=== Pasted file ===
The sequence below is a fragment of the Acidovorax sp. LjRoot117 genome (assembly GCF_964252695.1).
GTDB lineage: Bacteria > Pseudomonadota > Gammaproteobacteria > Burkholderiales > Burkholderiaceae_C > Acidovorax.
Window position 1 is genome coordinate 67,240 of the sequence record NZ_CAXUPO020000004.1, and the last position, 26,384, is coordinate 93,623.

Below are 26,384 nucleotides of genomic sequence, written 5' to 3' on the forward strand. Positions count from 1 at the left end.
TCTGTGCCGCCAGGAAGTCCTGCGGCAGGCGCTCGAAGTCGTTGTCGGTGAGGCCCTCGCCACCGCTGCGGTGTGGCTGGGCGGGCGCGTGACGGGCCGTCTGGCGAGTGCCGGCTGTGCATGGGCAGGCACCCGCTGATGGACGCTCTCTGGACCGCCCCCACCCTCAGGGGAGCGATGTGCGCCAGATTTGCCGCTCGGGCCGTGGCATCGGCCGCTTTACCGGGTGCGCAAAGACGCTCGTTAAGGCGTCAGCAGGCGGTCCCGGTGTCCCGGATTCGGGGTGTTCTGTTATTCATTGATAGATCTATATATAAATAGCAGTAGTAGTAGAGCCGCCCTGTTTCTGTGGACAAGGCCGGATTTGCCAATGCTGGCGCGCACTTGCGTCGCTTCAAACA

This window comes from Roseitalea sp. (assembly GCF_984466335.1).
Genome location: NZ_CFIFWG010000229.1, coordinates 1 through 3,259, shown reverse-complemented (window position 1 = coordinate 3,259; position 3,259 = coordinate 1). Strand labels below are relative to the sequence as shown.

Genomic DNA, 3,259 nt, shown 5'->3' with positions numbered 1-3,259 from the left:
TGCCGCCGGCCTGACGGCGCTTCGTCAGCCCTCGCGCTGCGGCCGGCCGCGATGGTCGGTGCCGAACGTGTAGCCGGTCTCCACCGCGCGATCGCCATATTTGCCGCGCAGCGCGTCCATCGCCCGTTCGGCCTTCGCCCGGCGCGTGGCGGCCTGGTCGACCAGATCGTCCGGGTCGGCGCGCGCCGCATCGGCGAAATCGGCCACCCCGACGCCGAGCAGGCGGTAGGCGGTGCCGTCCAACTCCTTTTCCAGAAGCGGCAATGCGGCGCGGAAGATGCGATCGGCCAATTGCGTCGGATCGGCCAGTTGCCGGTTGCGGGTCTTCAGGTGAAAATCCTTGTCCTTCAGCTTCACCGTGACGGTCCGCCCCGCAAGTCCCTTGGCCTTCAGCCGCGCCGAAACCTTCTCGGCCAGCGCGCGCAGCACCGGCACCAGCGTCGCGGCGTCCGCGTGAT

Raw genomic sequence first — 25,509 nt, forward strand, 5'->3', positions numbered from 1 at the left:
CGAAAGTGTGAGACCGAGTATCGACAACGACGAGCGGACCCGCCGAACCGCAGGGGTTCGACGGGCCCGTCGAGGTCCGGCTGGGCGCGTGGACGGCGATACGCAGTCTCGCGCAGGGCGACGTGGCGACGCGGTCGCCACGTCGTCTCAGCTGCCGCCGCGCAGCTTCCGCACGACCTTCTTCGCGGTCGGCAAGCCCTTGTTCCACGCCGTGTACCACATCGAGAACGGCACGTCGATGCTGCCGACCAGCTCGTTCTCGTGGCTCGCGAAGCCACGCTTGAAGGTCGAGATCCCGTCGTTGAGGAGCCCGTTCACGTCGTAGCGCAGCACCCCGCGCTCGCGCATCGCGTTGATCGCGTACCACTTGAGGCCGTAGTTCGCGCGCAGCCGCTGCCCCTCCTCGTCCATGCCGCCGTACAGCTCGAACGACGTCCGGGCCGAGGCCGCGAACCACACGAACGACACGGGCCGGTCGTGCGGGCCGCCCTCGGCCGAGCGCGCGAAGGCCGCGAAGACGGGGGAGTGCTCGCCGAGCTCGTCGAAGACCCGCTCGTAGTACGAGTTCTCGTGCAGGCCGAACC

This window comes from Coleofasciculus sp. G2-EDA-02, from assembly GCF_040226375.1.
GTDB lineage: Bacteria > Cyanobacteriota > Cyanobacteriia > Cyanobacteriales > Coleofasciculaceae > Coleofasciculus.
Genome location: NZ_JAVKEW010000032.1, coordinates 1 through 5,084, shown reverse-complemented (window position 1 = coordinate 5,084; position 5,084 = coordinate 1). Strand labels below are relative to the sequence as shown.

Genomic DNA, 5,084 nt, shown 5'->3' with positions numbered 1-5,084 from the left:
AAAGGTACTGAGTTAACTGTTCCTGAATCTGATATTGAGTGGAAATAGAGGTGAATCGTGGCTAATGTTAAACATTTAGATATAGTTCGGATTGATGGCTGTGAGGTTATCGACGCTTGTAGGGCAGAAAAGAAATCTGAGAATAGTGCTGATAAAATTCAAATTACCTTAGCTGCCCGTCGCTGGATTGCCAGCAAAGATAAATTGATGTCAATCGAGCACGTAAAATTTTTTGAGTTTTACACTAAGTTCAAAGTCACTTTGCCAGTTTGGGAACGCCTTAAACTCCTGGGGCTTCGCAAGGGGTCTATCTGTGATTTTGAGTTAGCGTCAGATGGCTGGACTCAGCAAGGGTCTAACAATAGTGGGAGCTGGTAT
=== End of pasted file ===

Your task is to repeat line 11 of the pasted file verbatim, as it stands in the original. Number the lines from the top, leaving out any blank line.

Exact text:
CGAAAGTGTGAGACCGAGTATCGACAACGACGAGCGGACCCGCCGAACCGCAGGGGTTCGACGGGCCCGTCGAGGTCCGGCTGGGCGCGTGGACGGCGATACGCAGTCTCGCGCAGGGCGACGTGGCGACGCGGTCGCCACGTCGTCTCAGCTGCCGCCGCGCAGCTTCCGCACGACCTTCTTCGCGGTCGGCAAGCCCTTGTTCCACGCCGTGTACCACATCGAGAACGGCACGTCGATGCTGCCGACCAGCTCGTTCTCGTGGCTCGCGAAGCCACGCTTGAAGGTCGAGATCCCGTCGTTGAGGAGCCCGTTCACGTCGTAGCGCAGCACCCCGCGCTCGCGCATCGCGTTGATCGCGTACCACTTGAGGCCGTAGTTCGCGCGCAGCCGCTGCCCCTCCTCGTCCATGCCGCCGTACAGCTCGAACGACGTCCGGGCCGAGGCCGCGAACCACACGAACGACACGGGCCGGTCGTGCGGGCCGCCCTCGGCCGAGCGCGCGAAGGCCGCGAAGACGGGGGAGTGCTCGCCGAGCTCGTCGAAGACCCGCTCGTAGTACGAGTTCTCGTGCAGGCCGAACC